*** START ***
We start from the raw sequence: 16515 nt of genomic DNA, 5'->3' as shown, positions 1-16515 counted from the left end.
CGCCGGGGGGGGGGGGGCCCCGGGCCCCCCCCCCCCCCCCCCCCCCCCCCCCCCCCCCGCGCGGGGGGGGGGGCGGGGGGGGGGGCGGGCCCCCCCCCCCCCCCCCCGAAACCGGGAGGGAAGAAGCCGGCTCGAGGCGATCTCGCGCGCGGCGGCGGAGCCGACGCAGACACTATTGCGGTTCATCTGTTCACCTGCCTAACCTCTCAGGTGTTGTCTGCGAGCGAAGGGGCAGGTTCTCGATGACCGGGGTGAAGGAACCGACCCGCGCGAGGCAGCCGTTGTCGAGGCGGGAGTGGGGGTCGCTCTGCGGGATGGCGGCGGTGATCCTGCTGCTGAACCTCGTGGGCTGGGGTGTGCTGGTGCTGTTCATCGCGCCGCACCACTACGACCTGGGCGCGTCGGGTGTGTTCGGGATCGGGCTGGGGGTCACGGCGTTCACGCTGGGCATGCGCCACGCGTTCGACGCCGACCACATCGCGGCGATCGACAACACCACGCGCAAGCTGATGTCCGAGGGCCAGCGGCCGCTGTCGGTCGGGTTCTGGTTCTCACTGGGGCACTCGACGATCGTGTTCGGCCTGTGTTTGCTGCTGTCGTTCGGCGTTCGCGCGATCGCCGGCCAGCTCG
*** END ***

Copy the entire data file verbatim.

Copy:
We start from the raw sequence: 16515 nt of genomic DNA, 5'->3' as shown, positions 1-16515 counted from the left end.
CGCCGGGGGGGGGGGGGCCCCGGGCCCCCCCCCCCCCCCCCCCCCCCCCCCCCCCCCCGCGCGGGGGGGGGGGCGGGGGGGGGGGCGGGCCCCCCCCCCCCCCCCCCGAAACCGGGAGGGAAGAAGCCGGCTCGAGGCGATCTCGCGCGCGGCGGCGGAGCCGACGCAGACACTATTGCGGTTCATCTGTTCACCTGCCTAACCTCTCAGGTGTTGTCTGCGAGCGAAGGGGCAGGTTCTCGATGACCGGGGTGAAGGAACCGACCCGCGCGAGGCAGCCGTTGTCGAGGCGGGAGTGGGGGTCGCTCTGCGGGATGGCGGCGGTGATCCTGCTGCTGAACCTCGTGGGCTGGGGTGTGCTGGTGCTGTTCATCGCGCCGCACCACTACGACCTGGGCGCGTCGGGTGTGTTCGGGATCGGGCTGGGGGTCACGGCGTTCACGCTGGGCATGCGCCACGCGTTCGACGCCGACCACATCGCGGCGATCGACAACACCACGCGCAAGCTGATGTCCGAGGGCCAGCGGCCGCTGTCGGTCGGGTTCTGGTTCTCACTGGGGCACTCGACGATCGTGTTCGGCCTGTGTTTGCTGCTGTCGTTCGGCGTTCGCGCGATCGCCGGCCAGCTCG